It’s now common for people to put themselves on YouTube and Facebook, eagerly displaying and/or confessing things that would be grounds for a law suit if posted by a third party as the activities include having sex (with others or with themselves), blogging naked, providing sordid and what many would consider private, embarrassing details about their lives. Not only is my desk chair too scratchy for nudity, but I’m surprised that anyone post 9/11 would blog naked. I’m always ready for an evacuation, wearing comfortable shoes, my credit cards in my pocket.
While some feel it’s inevitable that, “soon everyone will have naked footage of themselves on the internet for all to see,” I am not even slightly tempted to join the Vlog Naked campaign, started recently by a user going by the handle Chris3ff, which has attracted over 80,000 visitors and 100 vloggers willing to expose themselves on YouTube as they talk about trips to the dentist or the election. My fear is a proficient multi-tasker will take the camera into the room during a colonoscopy. Call me old-fashioned, I still appreciate boundaries.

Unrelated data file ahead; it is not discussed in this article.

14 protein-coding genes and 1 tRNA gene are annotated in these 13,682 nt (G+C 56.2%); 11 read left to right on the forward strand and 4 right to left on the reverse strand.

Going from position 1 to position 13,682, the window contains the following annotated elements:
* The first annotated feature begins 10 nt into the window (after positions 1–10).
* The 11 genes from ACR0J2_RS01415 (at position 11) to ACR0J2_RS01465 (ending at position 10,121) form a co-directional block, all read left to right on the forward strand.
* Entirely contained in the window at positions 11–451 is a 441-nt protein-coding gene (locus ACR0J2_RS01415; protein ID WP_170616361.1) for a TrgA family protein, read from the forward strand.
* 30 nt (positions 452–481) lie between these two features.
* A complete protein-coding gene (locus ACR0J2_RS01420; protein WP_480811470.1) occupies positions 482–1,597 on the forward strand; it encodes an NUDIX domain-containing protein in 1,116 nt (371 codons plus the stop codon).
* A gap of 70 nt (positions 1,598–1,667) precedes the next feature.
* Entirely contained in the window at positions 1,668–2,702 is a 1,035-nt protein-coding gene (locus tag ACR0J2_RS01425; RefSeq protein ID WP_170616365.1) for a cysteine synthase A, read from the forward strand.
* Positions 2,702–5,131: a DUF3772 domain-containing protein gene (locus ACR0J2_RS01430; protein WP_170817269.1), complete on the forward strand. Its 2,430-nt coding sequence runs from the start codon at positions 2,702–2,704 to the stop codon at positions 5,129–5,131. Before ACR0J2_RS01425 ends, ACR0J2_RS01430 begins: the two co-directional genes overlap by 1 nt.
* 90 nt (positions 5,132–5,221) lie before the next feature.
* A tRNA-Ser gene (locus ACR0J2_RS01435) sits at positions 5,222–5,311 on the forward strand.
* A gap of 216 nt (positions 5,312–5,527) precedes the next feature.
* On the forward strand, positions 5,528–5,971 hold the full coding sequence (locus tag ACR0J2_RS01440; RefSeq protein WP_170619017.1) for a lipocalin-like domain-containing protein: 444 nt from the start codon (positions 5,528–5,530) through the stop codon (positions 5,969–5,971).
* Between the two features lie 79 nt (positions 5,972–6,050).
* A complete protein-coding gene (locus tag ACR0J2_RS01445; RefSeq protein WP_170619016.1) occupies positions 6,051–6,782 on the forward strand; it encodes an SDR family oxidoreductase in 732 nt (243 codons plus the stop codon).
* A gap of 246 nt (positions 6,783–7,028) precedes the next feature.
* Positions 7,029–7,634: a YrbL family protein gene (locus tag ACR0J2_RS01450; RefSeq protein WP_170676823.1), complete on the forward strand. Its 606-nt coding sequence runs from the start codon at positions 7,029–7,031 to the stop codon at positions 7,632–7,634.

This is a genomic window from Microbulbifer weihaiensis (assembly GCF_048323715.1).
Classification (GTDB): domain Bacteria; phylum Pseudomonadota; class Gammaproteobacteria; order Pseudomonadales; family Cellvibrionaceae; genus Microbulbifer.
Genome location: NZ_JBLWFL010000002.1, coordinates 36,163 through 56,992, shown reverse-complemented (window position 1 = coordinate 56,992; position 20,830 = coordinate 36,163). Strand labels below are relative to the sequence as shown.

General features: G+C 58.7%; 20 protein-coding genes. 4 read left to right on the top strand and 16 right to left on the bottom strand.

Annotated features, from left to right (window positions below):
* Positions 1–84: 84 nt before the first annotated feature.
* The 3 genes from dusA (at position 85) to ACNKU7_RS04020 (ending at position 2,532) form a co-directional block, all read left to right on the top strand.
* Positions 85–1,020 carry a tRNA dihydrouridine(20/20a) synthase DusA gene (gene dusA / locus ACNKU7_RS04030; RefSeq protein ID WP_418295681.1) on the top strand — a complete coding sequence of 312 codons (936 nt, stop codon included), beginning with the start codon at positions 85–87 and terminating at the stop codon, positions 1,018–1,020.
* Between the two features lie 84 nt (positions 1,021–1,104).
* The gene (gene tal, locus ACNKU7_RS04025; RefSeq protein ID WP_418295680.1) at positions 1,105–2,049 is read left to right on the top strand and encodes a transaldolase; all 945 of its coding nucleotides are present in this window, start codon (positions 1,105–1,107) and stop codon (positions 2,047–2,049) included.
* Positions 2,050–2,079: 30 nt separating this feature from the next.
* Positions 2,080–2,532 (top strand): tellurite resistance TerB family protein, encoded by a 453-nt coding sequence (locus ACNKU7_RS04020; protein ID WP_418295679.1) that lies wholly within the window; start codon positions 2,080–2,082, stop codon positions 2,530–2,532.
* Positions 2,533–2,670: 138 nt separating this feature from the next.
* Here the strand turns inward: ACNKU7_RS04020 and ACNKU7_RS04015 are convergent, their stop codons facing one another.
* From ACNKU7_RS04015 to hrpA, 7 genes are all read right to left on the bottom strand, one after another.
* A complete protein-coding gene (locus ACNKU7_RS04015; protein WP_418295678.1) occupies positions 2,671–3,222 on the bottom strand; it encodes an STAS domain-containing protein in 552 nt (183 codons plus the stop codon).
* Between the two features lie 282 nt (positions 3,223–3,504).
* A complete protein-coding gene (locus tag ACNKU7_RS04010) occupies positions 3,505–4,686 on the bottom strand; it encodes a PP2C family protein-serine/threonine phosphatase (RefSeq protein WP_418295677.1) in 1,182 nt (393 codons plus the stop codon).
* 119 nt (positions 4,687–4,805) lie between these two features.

If I were going to expose anything on YouTube, it would surely not be me though I’d happily point the camera on others, showing a doctor’s waiting room—in real time—all of us sitting for hours. I’d consider recording a typical airline experience, where after being scrutinized by security people, we’re either bumped or we board and sit on the tarmac with no meal, no blanket, no leg room unless. I would also enjoy pointing a camera at the person who sneaks in line ahead of me at Fairway or comes up from behind and steals the parking space I’d been waiting for. But naked blogging? Not this blogger!